The sound signature of the RHA MA 350's is a healthy reprieve from the sound signature that typically accompanies earphones in the $40 to $50 dollar price bracket. I too often find that many comparable earphones produce either bloated sound signatures that attempt at satisfying the all to common "bass head"mentality or they lack bass altogether. The MA 350's produce a detailed sound signature consisting of crystal clear, sparking highs and a well defined bottom end that is completely devoid any degree of bloated or muddy bass. The MA 350's upper range is commendable because RHA was able to achieve a crystal clear sparkly sound signature while simultaneously keeping the sibilance to a minimum. The MA 350's are very good at reproducing trance and EDM style electronic music, but remain balanced enough to perform well in any genre of music. I think its safe to say that the MA 350's are a "bright" headphone overall due to their sparkly higher frequencies, but at the same time they do not lack in the bass department either. Even so, I find the MA 350 sound signature extremely likable. If I had one gripe with the MA 350's in regards to sound quality, it would be that the mid range is only ever so slightly recessed. Of the lower and upper ranges, the mid range is also least defined. Despite this minor issue, its merely a small blip on the radar when you factor in the entire scope of the MA 350's audio quality bliss. One final area that I found particularly surprising was the MA 350's extremely low range from the 60 to 30Hz range. I performed a frequency range test spanning all the way from 20Hz to 20,000Hz and was impressed with the MA 350's sub bass performance especially when you consider the fact that the MA 350's are merely a mid level earbud type design. Additionally, the MA 350's performed surprisingly well with bass heavy music, although the sparkly upper register would likely turn off the average bass head. The soundstage on the MA 350's isn't spectacular nor is the instrument separation. However, this tends to be a common thing with earphones in this price range and in that regard I would place the MA 350s as slightly above average.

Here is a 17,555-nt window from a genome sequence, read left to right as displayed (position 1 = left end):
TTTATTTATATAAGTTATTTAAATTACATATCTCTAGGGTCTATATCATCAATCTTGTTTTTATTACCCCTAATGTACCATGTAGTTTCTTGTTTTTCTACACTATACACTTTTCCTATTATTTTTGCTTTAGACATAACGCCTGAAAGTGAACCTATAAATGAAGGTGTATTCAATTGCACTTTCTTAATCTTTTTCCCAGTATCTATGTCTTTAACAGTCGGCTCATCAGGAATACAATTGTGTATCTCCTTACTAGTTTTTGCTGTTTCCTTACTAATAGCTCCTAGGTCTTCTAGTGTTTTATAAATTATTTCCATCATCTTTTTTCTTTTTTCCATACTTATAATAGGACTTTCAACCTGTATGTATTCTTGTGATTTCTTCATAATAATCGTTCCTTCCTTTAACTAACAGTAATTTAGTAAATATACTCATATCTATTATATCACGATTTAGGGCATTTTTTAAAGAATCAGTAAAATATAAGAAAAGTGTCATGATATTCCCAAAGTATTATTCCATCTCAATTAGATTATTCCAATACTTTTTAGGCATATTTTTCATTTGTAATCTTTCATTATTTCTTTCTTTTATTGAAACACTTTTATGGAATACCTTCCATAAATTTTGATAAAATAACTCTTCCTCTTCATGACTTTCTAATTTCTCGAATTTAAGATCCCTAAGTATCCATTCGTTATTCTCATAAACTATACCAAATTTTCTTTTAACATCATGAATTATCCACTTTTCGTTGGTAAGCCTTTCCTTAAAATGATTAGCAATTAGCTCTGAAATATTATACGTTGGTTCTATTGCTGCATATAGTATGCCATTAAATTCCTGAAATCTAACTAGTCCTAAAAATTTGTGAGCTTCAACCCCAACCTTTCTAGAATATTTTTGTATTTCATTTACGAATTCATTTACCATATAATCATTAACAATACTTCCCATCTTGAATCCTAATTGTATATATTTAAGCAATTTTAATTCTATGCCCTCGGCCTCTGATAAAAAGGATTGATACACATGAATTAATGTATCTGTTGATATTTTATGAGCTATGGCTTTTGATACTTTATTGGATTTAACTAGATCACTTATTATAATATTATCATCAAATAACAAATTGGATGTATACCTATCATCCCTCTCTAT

The RHA MA 350's are a serious contender in a price range typically inhabited by a few gems and a plethora of average to sub average earphones. My absolute favorite part about the earphones is their ability to reproduce an upper range that truly shines while avoiding annoying sibilance that detracts from female vocalists, symbol hits and soprano brass instruments (such as the trumpet) as well as the overall sound quality of the track. I should also mention that the MA 350's are extremely effective at reproducing the sharp, staccato brass hits of up tempo jazz while also effectively reproducing the fragile and intricate sound of the violin in classical music. If you haven't gotten the picture by now, I find the MA 350's upper range truly spectacular! The biggest gripe that I have with the MA 350's has to be the cable noise. I am extremely nit picky when it comes to having the absolute best sound possible and perhaps I am overreacting, but the cable noise is a bit of a detractor for me. Maybe it's just because I really couldn't find a major fault anywhere else but I find the microphonic's bothersome. The build quality of the MA 350's however is absolutely amazing, so kudos to RHA for the clean and elegant design. Me and whoever designed the look of these earphones obviously think alike because I am a sucker for minimalistic and simplistically designed products and the MA 350's achieve just that. All in all and despite the cable noise issue, I received a very positive vibe from the MA 350's. Sitting at the $40 dollar price point, I definitely put them in my recommended list. Be sure to check out the links below to RHA's website and the Amazon product page and as always, thanks for reading.
CLICK HERE for RHA MA 350 Product Page
CLICK HERE for RHA MA 350 Amazon Product Page